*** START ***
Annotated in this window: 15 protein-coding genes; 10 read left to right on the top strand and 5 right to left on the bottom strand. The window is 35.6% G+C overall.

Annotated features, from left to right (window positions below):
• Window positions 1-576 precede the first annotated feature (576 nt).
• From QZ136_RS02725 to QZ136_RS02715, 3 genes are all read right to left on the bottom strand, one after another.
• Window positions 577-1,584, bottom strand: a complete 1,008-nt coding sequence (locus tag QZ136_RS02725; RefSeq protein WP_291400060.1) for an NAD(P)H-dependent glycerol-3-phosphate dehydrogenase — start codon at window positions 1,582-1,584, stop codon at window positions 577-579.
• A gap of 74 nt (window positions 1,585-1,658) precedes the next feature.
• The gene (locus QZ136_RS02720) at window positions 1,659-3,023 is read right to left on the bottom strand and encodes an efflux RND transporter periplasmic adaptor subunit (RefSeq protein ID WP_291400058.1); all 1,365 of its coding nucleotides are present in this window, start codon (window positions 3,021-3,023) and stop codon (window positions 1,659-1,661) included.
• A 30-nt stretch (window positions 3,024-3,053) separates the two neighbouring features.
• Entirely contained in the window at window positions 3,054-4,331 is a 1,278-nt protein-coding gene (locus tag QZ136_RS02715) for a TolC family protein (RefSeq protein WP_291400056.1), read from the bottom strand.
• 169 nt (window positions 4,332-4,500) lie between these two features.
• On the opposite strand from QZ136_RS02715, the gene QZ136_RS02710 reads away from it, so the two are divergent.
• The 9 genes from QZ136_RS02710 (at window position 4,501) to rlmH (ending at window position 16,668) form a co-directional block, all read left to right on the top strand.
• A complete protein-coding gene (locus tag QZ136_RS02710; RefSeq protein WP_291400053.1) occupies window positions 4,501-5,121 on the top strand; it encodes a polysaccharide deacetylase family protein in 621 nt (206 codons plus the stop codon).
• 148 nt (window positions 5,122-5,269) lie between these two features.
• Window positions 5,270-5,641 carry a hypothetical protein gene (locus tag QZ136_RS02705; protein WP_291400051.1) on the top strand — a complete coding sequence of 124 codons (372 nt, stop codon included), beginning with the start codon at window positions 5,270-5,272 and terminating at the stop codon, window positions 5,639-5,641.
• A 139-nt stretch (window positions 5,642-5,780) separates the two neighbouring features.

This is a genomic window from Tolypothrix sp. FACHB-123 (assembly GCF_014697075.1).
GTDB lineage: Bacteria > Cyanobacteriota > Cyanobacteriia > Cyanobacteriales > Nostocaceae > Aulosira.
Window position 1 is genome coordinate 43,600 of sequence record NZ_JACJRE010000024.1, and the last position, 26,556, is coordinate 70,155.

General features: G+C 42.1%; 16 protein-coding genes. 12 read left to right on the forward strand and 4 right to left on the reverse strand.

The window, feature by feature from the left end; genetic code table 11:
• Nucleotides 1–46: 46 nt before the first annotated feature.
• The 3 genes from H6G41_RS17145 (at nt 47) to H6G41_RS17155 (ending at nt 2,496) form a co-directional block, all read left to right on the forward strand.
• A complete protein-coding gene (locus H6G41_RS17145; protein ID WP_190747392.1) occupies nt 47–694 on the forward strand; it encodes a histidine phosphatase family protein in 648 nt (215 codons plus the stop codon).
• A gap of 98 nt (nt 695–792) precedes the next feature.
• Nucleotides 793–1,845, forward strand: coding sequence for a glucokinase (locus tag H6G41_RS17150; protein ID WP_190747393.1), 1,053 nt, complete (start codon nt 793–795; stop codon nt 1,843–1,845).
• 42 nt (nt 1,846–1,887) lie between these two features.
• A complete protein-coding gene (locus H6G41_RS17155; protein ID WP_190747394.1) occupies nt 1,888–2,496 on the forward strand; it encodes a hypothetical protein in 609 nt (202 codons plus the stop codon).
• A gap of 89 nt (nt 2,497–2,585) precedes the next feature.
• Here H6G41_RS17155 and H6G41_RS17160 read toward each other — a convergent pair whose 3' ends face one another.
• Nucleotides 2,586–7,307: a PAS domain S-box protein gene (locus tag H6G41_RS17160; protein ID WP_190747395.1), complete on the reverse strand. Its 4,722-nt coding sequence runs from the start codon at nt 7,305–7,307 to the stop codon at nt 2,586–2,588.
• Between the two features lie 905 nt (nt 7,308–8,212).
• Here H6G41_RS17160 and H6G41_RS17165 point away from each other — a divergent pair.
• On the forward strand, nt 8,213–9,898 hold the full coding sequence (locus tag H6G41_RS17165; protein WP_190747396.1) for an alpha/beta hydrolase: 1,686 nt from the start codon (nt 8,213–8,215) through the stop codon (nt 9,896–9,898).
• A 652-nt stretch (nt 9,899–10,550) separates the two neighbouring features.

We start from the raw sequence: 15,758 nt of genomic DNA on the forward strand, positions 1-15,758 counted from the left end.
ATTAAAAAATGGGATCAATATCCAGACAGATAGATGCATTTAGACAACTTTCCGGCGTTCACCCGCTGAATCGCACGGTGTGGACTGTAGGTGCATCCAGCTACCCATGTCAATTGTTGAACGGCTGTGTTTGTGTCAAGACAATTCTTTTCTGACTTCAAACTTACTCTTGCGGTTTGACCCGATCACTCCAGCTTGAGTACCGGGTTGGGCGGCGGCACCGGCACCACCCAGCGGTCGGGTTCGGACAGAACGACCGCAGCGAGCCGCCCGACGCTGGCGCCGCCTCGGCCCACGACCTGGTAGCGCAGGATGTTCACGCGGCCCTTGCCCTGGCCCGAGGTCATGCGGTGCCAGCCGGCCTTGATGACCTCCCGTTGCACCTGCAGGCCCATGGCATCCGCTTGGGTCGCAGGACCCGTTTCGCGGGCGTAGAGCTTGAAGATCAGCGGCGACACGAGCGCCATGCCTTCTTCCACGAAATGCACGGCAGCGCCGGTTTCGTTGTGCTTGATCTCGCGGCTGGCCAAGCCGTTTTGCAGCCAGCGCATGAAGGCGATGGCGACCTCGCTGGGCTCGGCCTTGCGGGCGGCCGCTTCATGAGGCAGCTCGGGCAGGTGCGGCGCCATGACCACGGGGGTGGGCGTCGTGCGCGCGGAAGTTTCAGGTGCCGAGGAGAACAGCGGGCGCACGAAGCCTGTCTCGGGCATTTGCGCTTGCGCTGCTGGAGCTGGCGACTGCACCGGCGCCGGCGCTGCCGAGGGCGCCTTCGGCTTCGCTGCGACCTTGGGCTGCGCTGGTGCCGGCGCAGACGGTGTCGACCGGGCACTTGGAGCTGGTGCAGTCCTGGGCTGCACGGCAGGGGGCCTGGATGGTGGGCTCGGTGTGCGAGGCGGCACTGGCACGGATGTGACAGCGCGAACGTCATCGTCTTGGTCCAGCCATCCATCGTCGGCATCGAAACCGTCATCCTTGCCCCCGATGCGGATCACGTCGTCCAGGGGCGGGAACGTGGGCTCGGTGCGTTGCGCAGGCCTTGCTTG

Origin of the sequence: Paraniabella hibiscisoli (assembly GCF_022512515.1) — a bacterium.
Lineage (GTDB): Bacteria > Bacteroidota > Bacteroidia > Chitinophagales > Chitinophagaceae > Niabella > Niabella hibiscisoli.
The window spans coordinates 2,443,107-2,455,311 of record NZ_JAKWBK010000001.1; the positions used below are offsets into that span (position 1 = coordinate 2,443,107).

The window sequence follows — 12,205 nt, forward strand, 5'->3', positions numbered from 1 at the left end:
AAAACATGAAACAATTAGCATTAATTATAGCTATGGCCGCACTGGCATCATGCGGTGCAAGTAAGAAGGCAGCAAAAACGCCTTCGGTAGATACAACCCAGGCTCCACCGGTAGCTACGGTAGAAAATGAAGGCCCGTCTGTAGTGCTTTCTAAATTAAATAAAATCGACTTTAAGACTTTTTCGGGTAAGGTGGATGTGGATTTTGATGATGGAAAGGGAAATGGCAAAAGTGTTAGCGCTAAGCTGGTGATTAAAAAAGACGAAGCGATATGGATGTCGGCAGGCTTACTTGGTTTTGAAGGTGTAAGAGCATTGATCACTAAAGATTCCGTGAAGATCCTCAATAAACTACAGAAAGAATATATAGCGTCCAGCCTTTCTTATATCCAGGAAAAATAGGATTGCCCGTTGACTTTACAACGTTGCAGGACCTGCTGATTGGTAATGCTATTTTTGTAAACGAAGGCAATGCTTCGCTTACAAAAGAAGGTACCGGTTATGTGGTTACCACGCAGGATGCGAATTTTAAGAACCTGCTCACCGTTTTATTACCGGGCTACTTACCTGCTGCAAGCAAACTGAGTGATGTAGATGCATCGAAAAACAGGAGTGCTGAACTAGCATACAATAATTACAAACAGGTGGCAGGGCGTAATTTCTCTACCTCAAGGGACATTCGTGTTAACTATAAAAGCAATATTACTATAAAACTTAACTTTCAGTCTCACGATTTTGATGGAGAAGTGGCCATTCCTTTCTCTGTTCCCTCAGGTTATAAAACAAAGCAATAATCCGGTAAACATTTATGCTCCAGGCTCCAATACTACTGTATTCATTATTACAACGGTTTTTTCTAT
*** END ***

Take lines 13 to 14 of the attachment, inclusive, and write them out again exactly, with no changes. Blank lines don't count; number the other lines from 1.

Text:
• A complete protein-coding gene (locus tag QZ136_RS02710; RefSeq protein WP_291400053.1) occupies window positions 4,501-5,121 on the top strand; it encodes a polysaccharide deacetylase family protein in 621 nt (206 codons plus the stop codon).
• 148 nt (window positions 5,122-5,269) lie between these two features.